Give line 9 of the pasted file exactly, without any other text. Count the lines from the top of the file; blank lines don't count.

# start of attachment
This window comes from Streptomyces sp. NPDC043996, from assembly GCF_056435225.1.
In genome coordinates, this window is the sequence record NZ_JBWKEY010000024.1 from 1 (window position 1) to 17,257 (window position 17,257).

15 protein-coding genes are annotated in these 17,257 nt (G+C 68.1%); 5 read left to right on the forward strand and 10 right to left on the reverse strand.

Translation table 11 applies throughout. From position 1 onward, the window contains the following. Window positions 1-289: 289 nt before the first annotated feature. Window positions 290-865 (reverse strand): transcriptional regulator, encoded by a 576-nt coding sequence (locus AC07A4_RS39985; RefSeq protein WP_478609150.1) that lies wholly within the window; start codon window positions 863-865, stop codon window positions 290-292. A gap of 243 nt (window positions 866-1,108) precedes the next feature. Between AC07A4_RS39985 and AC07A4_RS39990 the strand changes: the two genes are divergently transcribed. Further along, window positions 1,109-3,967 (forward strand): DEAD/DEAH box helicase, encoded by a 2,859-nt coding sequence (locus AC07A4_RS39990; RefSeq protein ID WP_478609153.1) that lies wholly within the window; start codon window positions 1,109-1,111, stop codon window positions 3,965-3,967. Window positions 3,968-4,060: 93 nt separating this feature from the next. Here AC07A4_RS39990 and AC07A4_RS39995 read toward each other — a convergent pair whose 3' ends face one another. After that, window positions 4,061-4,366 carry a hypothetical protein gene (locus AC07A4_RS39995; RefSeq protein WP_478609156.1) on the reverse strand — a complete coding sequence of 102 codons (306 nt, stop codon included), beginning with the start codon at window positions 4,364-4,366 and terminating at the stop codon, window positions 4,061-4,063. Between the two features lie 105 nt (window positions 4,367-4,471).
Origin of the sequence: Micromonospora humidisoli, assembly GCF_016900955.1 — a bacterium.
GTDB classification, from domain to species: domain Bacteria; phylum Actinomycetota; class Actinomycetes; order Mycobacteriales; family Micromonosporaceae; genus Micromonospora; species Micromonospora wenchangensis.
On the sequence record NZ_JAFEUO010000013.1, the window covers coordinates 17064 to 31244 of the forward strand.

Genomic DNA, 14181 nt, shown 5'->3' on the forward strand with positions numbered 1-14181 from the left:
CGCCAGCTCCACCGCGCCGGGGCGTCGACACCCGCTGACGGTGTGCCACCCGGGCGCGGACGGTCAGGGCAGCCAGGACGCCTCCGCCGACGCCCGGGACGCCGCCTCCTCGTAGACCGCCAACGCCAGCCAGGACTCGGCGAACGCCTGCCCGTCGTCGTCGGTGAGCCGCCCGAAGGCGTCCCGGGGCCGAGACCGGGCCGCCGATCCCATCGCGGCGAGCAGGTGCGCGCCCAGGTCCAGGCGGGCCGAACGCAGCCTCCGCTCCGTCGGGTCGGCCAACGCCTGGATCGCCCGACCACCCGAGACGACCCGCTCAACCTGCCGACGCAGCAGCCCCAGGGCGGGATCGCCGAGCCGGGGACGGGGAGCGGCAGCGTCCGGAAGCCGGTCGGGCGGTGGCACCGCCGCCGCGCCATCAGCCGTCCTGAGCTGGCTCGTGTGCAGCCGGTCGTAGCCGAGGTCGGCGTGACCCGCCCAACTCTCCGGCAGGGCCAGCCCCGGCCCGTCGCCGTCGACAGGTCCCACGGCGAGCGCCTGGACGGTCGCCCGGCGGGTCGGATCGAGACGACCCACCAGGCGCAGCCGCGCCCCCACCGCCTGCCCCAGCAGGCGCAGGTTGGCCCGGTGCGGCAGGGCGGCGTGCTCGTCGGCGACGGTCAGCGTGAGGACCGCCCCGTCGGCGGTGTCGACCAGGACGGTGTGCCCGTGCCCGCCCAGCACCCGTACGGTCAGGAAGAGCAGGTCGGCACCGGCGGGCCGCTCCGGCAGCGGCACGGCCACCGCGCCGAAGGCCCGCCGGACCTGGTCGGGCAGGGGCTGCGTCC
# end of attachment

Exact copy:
CGCCAGCTCCACCGCGCCGGGGCGTCGACACCCGCTGACGGTGTGCCACCCGGGCGCGGACGGTCAGGGCAGCCAGGACGCCTCCGCCGACGCCCGGGACGCCGCCTCCTCGTAGACCGCCAACGCCAGCCAGGACTCGGCGAACGCCTGCCCGTCGTCGTCGGTGAGCCGCCCGAAGGCGTCCCGGGGCCGAGACCGGGCCGCCGATCCCATCGCGGCGAGCAGGTGCGCGCCCAGGTCCAGGCGGGCCGAACGCAGCCTCCGCTCCGTCGGGTCGGCCAACGCCTGGATCGCCCGACCACCCGAGACGACCCGCTCAACCTGCCGACGCAGCAGCCCCAGGGCGGGATCGCCGAGCCGGGGACGGGGAGCGGCAGCGTCCGGAAGCCGGTCGGGCGGTGGCACCGCCGCCGCGCCATCAGCCGTCCTGAGCTGGCTCGTGTGCAGCCGGTCGTAGCCGAGGTCGGCGTGACCCGCCCAACTCTCCGGCAGGGCCAGCCCCGGCCCGTCGCCGTCGACAGGTCCCACGGCGAGCGCCTGGACGGTCGCCCGGCGGGTCGGATCGAGACGACCCACCAGGCGCAGCCGCGCCCCCACCGCCTGCCCCAGCAGGCGCAGGTTGGCCCGGTGCGGCAGGGCGGCGTGCTCGTCGGCGACGGTCAGCGTGAGGACCGCCCCGTCGGCGGTGTCGACCAGGACGGTGTGCCCGTGCCCGCCCAGCACCCGTACGGTCAGGAAGAGCAGGTCGGCACCGGCGGGCCGCTCCGGCAGCGGCACGGCCACCGCGCCGAAGGCCCGCCGGACCTGGTCGGGCAGGGGCTGCGTCC